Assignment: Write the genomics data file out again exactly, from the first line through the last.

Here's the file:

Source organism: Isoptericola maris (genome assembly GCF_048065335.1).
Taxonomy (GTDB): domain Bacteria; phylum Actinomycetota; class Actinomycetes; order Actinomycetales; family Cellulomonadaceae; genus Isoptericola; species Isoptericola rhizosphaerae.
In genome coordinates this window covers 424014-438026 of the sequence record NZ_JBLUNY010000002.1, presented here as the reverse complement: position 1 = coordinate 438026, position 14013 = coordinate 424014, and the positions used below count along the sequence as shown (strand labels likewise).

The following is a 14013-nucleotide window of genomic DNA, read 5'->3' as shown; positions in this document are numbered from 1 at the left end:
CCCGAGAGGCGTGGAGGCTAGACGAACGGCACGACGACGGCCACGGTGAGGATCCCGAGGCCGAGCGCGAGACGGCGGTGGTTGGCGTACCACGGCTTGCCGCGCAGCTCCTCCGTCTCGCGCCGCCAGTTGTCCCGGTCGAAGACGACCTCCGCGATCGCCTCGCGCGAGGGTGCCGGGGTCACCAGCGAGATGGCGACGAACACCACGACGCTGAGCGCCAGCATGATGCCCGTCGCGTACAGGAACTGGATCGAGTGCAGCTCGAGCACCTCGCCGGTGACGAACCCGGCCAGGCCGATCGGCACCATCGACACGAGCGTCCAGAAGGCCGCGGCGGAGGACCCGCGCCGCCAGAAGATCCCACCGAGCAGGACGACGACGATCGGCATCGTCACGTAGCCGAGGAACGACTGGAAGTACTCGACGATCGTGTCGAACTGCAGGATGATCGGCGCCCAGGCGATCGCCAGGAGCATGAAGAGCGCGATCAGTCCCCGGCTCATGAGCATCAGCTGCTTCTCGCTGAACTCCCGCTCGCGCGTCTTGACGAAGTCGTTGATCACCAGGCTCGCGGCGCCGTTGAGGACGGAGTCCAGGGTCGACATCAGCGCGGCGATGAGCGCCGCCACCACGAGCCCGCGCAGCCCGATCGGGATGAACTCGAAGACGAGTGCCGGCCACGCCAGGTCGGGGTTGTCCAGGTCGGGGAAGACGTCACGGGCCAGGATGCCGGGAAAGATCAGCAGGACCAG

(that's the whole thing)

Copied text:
Source organism: Isoptericola maris (genome assembly GCF_048065335.1).
Taxonomy (GTDB): domain Bacteria; phylum Actinomycetota; class Actinomycetes; order Actinomycetales; family Cellulomonadaceae; genus Isoptericola; species Isoptericola rhizosphaerae.
In genome coordinates this window covers 424014-438026 of the sequence record NZ_JBLUNY010000002.1, presented here as the reverse complement: position 1 = coordinate 438026, position 14013 = coordinate 424014, and the positions used below count along the sequence as shown (strand labels likewise).

The following is a 14013-nucleotide window of genomic DNA, read 5'->3' as shown; positions in this document are numbered from 1 at the left end:
CCCGAGAGGCGTGGAGGCTAGACGAACGGCACGACGACGGCCACGGTGAGGATCCCGAGGCCGAGCGCGAGACGGCGGTGGTTGGCGTACCACGGCTTGCCGCGCAGCTCCTCCGTCTCGCGCCGCCAGTTGTCCCGGTCGAAGACGACCTCCGCGATCGCCTCGCGCGAGGGTGCCGGGGTCACCAGCGAGATGGCGACGAACACCACGACGCTGAGCGCCAGCATGATGCCCGTCGCGTACAGGAACTGGATCGAGTGCAGCTCGAGCACCTCGCCGGTGACGAACCCGGCCAGGCCGATCGGCACCATCGACACGAGCGTCCAGAAGGCCGCGGCGGAGGACCCGCGCCGCCAGAAGATCCCACCGAGCAGGACGACGACGATCGGCATCGTCACGTAGCCGAGGAACGACTGGAAGTACTCGACGATCGTGTCGAACTGCAGGATGATCGGCGCCCAGGCGATCGCCAGGAGCATGAAGAGCGCGATCAGTCCCCGGCTCATGAGCATCAGCTGCTTCTCGCTGAACTCCCGCTCGCGCGTCTTGACGAAGTCGTTGATCACCAGGCTCGCGGCGCCGTTGAGGACGGAGTCCAGGGTCGACATCAGCGCGGCGATGAGCGCCGCCACCACGAGCCCGCGCAGCCCGATCGGGATGAACTCGAAGACGAGTGCCGGCCACGCCAGGTCGGGGTTGTCCAGGTCGGGGAAGACGTCACGGGCCAGGATGCCGGGAAAGATCAGCAGGACCAG